Friday, November 3, 2017

Problems and Solutions for Court Videoconferencing

A BuzzFeed News article brought to our attention a report done on the use of videoconferencing in the Courts of the United Kingdom and Wales.  We share some notes from the articles and discuss our potential technology solutions and other resources below.


An article was posted on BuzzFeed News titled “This Man Had To Defend Himself Without A Lawyer Via Videolink With Terrible Audio. He Lost.” It was based on a report from the “charity Transform Justice” that goes into more detail that we will discuss below.

The article describes a UK Court of Appeal hearing in January 2016 presided over by Dame Julia Wendy Macur. The defendant, Folarin Oyebola was “appealing a confiscation order of a property” from prison.  He was quoted as saying:

‘It was horrible,” he recalled. “[The judge] didn’t understand what I was saying at all. It was like speaking into a hollow chamber. I was shouting and it kept echoing back.”

The Report

The article is based upon a report (PDF) titled, “Defendants on video – conveyor belt justice or a revolution in access? by Penelope Gibbs, published in October 2017.  The report goes into much more and better detail and is recommended reading.  I have attempted a summary of the summary section of the report here:

1. The use of video hearings has increased “with little scrutiny or consultation”.  They note that there was “no data on the number of video court hearings held, or for what purpose”.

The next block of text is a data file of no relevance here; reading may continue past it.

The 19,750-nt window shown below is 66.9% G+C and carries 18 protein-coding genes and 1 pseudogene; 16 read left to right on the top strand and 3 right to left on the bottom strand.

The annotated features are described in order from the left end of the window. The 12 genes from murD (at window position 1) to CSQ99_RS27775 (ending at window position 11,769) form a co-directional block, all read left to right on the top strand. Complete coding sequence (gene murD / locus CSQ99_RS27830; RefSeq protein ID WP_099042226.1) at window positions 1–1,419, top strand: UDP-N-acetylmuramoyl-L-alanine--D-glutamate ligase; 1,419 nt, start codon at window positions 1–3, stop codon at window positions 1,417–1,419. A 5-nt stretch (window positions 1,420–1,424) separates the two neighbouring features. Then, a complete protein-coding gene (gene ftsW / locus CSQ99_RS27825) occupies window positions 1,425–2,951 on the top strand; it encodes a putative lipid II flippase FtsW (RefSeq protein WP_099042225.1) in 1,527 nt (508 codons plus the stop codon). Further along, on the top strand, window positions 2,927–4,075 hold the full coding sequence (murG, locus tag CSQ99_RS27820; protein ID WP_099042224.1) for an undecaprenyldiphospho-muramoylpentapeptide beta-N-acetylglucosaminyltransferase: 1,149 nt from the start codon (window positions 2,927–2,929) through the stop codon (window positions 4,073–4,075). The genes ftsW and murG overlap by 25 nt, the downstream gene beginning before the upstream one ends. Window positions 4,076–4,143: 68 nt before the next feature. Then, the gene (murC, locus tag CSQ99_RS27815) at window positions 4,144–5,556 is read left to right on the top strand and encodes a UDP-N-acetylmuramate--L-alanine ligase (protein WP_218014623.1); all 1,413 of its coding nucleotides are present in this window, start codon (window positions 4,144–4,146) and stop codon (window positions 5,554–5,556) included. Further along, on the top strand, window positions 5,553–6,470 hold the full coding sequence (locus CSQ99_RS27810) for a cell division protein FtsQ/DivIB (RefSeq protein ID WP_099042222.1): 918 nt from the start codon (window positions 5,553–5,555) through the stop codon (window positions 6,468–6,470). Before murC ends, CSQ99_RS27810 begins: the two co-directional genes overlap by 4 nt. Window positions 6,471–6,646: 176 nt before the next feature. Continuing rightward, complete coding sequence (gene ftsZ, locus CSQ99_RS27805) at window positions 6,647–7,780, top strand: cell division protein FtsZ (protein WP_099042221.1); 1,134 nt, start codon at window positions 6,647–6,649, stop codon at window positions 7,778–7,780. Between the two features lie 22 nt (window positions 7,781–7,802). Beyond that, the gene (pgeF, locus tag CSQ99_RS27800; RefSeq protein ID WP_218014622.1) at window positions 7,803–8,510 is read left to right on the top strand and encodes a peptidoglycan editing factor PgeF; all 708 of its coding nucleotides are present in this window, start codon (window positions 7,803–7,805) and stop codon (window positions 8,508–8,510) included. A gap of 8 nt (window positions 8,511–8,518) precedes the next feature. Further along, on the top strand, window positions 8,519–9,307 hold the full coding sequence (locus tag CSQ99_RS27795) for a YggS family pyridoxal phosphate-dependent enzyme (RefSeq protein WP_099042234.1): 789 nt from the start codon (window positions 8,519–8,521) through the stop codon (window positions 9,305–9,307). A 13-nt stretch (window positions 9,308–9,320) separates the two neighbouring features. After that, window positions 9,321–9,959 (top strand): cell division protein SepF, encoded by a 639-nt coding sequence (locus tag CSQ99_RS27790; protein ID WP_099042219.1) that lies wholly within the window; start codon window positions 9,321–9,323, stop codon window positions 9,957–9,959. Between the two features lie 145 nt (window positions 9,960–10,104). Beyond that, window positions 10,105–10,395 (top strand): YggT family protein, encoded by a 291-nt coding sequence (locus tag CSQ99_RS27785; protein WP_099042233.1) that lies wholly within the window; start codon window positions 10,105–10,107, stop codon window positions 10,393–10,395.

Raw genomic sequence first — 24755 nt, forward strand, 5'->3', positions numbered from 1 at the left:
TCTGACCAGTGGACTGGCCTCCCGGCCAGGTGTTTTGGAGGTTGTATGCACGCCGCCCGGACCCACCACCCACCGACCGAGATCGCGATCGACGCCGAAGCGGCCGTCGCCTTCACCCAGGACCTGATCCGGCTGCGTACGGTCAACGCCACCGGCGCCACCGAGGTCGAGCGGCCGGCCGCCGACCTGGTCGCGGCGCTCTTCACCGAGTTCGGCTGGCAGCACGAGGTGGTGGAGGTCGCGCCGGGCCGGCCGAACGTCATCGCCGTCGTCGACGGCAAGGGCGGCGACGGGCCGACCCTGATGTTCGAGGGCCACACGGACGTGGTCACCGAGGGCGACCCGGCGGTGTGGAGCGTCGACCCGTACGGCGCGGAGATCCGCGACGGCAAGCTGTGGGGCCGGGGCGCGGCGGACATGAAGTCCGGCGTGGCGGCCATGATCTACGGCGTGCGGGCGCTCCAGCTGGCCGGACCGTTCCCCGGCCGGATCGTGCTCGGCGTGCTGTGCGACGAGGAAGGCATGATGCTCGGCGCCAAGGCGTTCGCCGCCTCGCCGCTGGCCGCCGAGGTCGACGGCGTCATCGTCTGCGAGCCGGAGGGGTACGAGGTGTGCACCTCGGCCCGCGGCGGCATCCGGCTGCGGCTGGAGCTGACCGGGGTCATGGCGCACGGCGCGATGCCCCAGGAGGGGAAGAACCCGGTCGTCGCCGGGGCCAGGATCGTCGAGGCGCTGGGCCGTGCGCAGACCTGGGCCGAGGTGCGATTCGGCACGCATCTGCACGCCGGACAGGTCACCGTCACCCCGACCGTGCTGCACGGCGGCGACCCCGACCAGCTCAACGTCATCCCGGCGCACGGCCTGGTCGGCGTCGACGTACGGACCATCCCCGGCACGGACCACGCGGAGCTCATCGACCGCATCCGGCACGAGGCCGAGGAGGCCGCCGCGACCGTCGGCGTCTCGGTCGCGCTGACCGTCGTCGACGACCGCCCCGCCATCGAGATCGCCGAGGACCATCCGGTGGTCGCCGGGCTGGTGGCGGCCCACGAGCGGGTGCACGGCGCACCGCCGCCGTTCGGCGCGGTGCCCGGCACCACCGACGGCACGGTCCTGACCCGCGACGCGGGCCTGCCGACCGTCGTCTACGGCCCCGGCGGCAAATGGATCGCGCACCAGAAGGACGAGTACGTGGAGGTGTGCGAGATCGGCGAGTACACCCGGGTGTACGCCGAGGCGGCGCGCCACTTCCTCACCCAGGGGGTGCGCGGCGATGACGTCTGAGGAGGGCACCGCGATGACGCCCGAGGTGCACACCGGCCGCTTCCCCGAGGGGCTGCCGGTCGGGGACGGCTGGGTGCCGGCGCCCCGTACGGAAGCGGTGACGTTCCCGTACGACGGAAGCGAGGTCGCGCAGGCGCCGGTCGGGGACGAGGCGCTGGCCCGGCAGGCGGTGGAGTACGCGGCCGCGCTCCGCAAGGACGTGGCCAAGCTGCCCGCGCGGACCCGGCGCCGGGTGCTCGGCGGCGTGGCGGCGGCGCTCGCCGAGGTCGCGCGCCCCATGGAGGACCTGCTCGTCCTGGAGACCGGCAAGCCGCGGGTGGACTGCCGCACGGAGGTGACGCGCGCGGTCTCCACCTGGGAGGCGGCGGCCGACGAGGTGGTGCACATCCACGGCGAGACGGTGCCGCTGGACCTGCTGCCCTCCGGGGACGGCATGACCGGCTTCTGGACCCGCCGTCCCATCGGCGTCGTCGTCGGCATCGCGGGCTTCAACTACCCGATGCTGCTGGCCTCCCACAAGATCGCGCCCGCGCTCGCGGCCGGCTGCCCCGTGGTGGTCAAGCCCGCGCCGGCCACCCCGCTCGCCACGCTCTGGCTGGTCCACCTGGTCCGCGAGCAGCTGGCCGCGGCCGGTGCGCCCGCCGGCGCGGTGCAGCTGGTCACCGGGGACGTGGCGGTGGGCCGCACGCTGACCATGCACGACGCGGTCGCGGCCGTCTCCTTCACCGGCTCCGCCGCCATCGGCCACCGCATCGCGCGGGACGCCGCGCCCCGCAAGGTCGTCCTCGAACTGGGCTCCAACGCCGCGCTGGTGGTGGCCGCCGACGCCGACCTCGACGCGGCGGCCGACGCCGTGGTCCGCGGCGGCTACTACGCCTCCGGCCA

2. Next, “(t)here is no research on the effect of appearing on video on a defendants’ ability to participate, on their relationship with their lawyer or probation officer, and on perceptions of a jury or judge.”

3. They further allege with little evidence (one study) that “defendants who appeared on video from police stations were more likely to get prison sentences and less likely to get community sentences.”

4. Interviews for the report “suggests that appearing on video can increase defendants’ feelings of isolation and stress. Alarm bells are ringing particularly loud about the use of video for people with mental health problems, learning disabilities, and autism.”

5. And, “(t)his report suggests ways to improve the way video hearings work. But to make the system fit for purpose would cost millions – millions the MoJ does not have. And the outcomes in terms of justice (sentencing and remand decisions) may always be more punitive for those appearing on video. So is it worth it? If cost saving is the over-riding objective of the move to video hearings, the jury is still out on whether they save money now. It may well be more expensive to create a virtual court that works properly than to use existing physical courts.”

The report was based upon an online survey that received responses on each question from at least 180 persons, telephone interviews with eight of the online respondents, and a round table discussion with the courts and other experts that was held on July 5, 2017.

Issues noted in the report included:

1. There is no option for the defendant to decline using videoconferencing

2. There is perceived pressure on judges to use videoconferencing (16% of circuit judges “said that they were concerned by a reduction in face-to-face hearings”.

3. It was reported that “(m)ore than half of respondents to this survey also said “the quality of IT equipment, including live links, was poor.”

4. Audio quality was cited at the most significant problem.  But the defendant sitting too far away from the camera was also cited as a problem.

5. Pre-court conference time between the prisoner and lawyer was noted as an issue because time was limited.

6. Rigid time-slots for video hearings was cited as a problem due to lack of staff in the prisons.

7. Lawyer-client communications are a reported problem

8. There is an inability to share documents

9. And there are issues with confidentiality of communication between persons in prison and attorneys.

Other social/psychological issues identified in the report included:

1. Lack of personal contact between convicted persons and probation officers